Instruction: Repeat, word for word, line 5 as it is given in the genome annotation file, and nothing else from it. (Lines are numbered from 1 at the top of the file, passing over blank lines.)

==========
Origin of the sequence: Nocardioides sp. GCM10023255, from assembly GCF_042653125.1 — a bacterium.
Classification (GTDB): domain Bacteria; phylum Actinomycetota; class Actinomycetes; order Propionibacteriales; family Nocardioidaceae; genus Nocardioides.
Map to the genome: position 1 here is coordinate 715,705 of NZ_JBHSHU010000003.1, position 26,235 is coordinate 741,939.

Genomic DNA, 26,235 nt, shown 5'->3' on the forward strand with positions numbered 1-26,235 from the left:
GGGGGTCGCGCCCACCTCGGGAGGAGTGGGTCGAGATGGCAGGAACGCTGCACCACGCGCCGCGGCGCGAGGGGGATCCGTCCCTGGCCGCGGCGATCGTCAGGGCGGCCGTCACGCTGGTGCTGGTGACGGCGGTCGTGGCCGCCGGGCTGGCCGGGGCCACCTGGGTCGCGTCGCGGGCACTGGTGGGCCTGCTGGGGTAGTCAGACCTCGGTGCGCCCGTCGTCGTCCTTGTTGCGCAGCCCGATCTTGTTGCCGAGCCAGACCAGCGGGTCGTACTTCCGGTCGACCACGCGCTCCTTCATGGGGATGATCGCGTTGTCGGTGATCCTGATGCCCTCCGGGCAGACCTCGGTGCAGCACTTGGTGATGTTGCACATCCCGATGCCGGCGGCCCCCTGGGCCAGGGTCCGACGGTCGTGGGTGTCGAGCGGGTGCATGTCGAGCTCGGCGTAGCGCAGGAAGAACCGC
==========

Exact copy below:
GGGGGTCGCGCCCACCTCGGGAGGAGTGGGTCGAGATGGCAGGAACGCTGCACCACGCGCCGCGGCGCGAGGGGGATCCGTCCCTGGCCGCGGCGATCGTCAGGGCGGCCGTCACGCTGGTGCTGGTGACGGCGGTCGTGGCCGCCGGGCTGGCCGGGGCCACCTGGGTCGCGTCGCGGGCACTGGTGGGCCTGCTGGGGTAGTCAGACCTCGGTGCGCCCGTCGTCGTCCTTGTTGCGCAGCCCGATCTTGTTGCCGAGCCAGACCAGCGGGTCGTACTTCCGGTCGACCACGCGCTCCTTCATGGGGATGATCGCGTTGTCGGTGATCCTGATGCCCTCCGGGCAGACCTCGGTGCAGCACTTGGTGATGTTGCACATCCCGATGCCGGCGGCCCCCTGGGCCAGGGTCCGACGGTCGTGGGTGTCGAGCGGGTGCATGTCGAGCTCGGCGTAGCGCAGGAAGAACCGC